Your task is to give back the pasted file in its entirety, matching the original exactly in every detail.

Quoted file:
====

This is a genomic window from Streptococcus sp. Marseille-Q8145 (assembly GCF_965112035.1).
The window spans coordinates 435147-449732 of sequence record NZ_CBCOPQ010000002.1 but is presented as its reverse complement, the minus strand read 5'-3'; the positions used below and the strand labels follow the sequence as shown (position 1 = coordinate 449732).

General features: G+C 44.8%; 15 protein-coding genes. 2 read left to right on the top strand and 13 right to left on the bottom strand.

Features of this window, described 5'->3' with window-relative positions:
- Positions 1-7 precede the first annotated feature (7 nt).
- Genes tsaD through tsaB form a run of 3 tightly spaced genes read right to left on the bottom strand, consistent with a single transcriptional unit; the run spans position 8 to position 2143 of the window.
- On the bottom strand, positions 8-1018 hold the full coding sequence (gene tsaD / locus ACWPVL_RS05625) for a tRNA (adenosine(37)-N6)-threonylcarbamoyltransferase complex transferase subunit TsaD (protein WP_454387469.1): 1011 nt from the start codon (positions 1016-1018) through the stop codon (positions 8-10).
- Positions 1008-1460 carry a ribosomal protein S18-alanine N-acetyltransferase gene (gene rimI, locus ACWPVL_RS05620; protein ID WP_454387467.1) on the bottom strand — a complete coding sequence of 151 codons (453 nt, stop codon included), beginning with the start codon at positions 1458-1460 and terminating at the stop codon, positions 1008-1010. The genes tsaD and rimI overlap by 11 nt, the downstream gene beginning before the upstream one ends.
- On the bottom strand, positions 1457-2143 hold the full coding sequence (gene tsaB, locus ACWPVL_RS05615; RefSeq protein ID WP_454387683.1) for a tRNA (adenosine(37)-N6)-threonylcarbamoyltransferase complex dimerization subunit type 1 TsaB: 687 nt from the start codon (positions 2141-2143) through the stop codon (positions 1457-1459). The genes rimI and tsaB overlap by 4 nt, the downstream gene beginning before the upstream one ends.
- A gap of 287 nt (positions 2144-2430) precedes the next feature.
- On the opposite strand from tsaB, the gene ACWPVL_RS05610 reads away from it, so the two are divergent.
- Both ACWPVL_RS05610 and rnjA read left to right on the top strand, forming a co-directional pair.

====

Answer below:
This is a genomic window from Streptococcus sp. Marseille-Q8145 (assembly GCF_965112035.1).
The window spans coordinates 435147-449732 of sequence record NZ_CBCOPQ010000002.1 but is presented as its reverse complement, the minus strand read 5'-3'; the positions used below and the strand labels follow the sequence as shown (position 1 = coordinate 449732).

General features: G+C 44.8%; 15 protein-coding genes. 2 read left to right on the top strand and 13 right to left on the bottom strand.

Features of this window, described 5'->3' with window-relative positions:
- Positions 1-7 precede the first annotated feature (7 nt).
- Genes tsaD through tsaB form a run of 3 tightly spaced genes read right to left on the bottom strand, consistent with a single transcriptional unit; the run spans position 8 to position 2143 of the window.
- On the bottom strand, positions 8-1018 hold the full coding sequence (gene tsaD / locus ACWPVL_RS05625) for a tRNA (adenosine(37)-N6)-threonylcarbamoyltransferase complex transferase subunit TsaD (protein WP_454387469.1): 1011 nt from the start codon (positions 1016-1018) through the stop codon (positions 8-10).
- Positions 1008-1460 carry a ribosomal protein S18-alanine N-acetyltransferase gene (gene rimI, locus ACWPVL_RS05620; protein ID WP_454387467.1) on the bottom strand — a complete coding sequence of 151 codons (453 nt, stop codon included), beginning with the start codon at positions 1458-1460 and terminating at the stop codon, positions 1008-1010. The genes tsaD and rimI overlap by 11 nt, the downstream gene beginning before the upstream one ends.
- On the bottom strand, positions 1457-2143 hold the full coding sequence (gene tsaB, locus ACWPVL_RS05615; RefSeq protein ID WP_454387683.1) for a tRNA (adenosine(37)-N6)-threonylcarbamoyltransferase complex dimerization subunit type 1 TsaB: 687 nt from the start codon (positions 2141-2143) through the stop codon (positions 1457-1459). The genes rimI and tsaB overlap by 4 nt, the downstream gene beginning before the upstream one ends.
- A gap of 287 nt (positions 2144-2430) precedes the next feature.
- On the opposite strand from tsaB, the gene ACWPVL_RS05610 reads away from it, so the two are divergent.
- Both ACWPVL_RS05610 and rnjA read left to right on the top strand, forming a co-directional pair.